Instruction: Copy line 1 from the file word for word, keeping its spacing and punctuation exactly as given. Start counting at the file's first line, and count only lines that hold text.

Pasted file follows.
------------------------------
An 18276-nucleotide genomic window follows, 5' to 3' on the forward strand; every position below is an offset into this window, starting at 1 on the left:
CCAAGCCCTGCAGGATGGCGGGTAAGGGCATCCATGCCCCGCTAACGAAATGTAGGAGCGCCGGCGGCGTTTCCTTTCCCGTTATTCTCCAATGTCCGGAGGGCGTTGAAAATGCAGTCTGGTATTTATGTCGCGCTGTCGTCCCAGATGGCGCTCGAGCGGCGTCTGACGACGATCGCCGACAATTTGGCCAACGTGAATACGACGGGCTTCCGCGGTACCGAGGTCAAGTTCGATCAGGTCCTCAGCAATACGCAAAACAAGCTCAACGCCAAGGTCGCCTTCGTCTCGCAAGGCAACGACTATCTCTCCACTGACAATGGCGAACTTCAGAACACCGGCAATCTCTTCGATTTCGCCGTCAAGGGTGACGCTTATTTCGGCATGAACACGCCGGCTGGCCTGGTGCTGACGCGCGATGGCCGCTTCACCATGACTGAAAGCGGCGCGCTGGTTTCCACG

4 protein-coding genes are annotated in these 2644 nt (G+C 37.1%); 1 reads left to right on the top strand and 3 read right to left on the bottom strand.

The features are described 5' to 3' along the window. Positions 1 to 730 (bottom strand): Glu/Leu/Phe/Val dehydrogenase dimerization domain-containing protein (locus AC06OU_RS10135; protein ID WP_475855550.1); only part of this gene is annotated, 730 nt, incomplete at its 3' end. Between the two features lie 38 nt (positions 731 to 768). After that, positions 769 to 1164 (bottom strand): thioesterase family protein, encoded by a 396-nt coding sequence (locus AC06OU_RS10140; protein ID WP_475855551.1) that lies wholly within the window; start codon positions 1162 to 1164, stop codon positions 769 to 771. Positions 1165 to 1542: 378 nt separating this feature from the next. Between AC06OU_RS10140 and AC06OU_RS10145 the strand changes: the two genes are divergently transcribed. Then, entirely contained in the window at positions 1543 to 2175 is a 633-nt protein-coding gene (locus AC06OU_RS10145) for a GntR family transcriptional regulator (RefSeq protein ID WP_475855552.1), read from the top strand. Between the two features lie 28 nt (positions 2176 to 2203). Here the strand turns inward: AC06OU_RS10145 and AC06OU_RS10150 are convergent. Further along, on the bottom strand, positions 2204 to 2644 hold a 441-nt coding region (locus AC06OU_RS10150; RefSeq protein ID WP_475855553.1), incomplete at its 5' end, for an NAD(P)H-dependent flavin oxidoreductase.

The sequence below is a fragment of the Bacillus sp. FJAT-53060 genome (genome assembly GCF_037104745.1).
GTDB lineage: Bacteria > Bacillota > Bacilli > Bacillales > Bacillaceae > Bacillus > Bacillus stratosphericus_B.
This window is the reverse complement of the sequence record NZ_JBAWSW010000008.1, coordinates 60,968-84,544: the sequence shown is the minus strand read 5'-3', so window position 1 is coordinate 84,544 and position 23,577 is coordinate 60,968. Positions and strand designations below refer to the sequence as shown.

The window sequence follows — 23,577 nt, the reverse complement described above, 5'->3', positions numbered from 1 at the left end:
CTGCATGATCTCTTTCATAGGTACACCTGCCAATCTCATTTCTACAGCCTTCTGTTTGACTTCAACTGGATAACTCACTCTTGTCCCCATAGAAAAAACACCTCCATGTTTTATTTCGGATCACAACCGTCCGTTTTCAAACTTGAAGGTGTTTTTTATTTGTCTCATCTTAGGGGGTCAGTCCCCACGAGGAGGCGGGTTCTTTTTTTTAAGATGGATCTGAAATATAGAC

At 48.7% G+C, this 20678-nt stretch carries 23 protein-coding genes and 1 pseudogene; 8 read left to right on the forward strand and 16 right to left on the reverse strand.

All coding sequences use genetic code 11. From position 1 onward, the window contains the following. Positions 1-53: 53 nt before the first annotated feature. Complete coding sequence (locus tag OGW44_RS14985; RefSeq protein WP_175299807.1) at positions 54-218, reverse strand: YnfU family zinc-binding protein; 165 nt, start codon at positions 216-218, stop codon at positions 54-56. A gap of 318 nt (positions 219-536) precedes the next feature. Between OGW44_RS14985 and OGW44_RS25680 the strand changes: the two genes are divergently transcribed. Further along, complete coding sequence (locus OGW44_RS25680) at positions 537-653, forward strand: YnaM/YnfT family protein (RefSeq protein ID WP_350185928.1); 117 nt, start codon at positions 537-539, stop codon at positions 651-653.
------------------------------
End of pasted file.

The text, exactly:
An 18276-nucleotide genomic window follows, 5' to 3' on the forward strand; every position below is an offset into this window, starting at 1 on the left: